Humans will struggle to go cold turkey on 'anti-animal' idioms, wordsmith says
Edmonton educator Tim Cusack wonders if PETA doesn't have bigger fish to fry
Instead of killing two birds with one stone, how about feeding two birds with one scone?
High-profile animal rights activist group People for the Ethical Treatment of Animals caused a stir on social media this week when it instructed supporters to stop using "anti-animal language."
In a tweet, PETA said "words matter" and people should "remove speciesism" from their daily conversations.
Don't say "beat a dead horse" the group advised. Instead, try "feeding a fed horse."
Instead of "bringing home the bacon," bring bagels home instead.
Words matter, and as our understanding of social justice evolves, our language evolves along with it. Here’s how to remove speciesism from your daily conversations. <a href="https://t.co/o67EbBA7H4">pic.twitter.com/o67EbBA7H4</a>—@peta
Edmonton writer, poet and educator Tim Cusack said humans will struggle to follow PETA's advice. So many expressions evoke images of animals and PETA may have jumped the shark on the issue.
Cusack wonders if they don't have bigger fish to fry.
"Animals play an important part in our culture and over time we've come to use animals as a metaphor or an illustrative example for many things," he said.
"For instance, when we talk about the importance of a community working together we say, 'Birds of a feather stick together.' When we think of giving directions we say, 'As the crow flies.'"
Cusack said animals, insects and all kind of creatures have taken on a prominent role in how we express feelings and these phrases are a common crutch for most humans.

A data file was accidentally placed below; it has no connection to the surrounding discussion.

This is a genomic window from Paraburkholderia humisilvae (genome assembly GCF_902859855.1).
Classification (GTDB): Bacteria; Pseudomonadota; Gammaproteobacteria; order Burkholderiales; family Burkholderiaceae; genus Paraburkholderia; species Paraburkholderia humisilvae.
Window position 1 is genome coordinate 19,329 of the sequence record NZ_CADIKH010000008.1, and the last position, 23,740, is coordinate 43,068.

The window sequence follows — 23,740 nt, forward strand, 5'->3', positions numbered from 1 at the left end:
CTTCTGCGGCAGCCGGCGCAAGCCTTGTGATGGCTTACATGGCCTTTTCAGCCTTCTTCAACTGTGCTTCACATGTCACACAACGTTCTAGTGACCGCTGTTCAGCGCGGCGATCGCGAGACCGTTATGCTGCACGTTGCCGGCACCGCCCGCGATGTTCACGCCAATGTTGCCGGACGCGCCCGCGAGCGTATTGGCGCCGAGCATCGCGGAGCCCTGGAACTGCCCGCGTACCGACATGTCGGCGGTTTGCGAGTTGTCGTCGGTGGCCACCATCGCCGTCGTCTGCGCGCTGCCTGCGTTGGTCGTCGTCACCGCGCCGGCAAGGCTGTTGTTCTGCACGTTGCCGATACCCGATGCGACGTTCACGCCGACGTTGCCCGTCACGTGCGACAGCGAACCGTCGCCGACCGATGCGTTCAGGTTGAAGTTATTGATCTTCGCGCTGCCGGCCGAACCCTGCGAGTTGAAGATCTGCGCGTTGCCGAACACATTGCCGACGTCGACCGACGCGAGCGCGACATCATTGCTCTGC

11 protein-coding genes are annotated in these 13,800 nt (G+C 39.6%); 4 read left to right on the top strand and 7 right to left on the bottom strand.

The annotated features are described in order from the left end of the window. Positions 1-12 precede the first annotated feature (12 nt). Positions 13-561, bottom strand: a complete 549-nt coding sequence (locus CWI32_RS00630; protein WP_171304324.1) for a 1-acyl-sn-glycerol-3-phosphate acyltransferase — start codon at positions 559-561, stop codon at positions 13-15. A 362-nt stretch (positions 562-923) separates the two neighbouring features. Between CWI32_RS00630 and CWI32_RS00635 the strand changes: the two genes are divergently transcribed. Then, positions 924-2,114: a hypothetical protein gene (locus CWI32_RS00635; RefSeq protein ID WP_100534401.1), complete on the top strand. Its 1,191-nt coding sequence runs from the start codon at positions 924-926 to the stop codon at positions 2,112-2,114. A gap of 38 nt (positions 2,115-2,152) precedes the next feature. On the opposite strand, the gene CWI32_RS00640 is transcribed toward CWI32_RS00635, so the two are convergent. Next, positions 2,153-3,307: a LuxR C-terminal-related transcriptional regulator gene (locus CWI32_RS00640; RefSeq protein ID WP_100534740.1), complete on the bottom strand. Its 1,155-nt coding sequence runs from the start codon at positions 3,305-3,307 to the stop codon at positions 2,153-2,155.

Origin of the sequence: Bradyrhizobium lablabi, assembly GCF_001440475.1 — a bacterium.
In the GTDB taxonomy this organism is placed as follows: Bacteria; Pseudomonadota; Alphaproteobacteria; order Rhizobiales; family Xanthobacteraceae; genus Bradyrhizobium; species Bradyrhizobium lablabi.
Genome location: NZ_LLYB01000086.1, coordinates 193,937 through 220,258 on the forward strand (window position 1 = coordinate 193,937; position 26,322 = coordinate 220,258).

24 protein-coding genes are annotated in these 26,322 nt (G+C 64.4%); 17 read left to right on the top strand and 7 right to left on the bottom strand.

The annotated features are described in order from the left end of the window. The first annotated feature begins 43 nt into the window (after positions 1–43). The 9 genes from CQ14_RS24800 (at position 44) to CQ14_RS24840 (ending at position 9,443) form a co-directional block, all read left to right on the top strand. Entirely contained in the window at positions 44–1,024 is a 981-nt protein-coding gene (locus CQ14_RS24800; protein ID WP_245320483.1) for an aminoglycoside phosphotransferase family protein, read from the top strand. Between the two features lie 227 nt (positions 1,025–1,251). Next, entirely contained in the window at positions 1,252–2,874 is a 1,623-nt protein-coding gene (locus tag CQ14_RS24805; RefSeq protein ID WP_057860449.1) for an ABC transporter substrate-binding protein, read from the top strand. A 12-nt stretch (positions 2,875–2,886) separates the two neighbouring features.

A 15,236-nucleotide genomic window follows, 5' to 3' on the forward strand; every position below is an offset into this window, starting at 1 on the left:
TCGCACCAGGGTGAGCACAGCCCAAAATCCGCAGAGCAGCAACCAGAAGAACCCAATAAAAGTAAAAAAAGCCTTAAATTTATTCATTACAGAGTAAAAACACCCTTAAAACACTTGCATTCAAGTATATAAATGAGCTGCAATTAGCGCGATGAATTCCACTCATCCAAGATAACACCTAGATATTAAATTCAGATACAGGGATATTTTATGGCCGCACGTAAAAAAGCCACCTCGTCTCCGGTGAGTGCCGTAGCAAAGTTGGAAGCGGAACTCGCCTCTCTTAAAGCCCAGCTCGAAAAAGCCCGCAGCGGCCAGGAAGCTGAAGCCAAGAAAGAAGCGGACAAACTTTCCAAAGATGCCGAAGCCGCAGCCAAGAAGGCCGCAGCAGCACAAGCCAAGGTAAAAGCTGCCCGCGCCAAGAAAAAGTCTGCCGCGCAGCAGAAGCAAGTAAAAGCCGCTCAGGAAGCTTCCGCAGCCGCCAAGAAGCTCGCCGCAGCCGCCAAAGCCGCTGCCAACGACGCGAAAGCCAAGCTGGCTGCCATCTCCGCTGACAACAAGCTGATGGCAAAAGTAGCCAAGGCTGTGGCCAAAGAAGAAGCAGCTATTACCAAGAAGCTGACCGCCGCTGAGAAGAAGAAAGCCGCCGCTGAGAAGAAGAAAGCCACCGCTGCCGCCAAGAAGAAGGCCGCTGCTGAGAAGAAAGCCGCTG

They've become ingrained in our language.
"Perhaps you've been as busy as a bee, or have a bee in your bonnet, or feel badgered to death," Cusack said in an interview Thursday with CBC Radio's Edmonton AM.
"There are a lot of animal clichés and statements that really have been part of vernacular for quite some time and it's often very difficult to dislodge that."
We're crying a lot of crocodile tears. - Tim Cusack
Cusack has a certain affinity for animal related expressions and said he has no interest in going "cold turkey."
Most of these idioms are benign, and are often nonsensical.
"I can certainly appreciate how we want to be mindful of how we're treating animals, how we want to be humane and value animals in our society," he said.
"But I think we're crying a lot of crocodile tears over some traditional sayings that are perhaps still quite appropriate or fitting, depending on the circumstances you're trying to depict.
"If a cat's got your tongue, make a beeline for your favourite expression."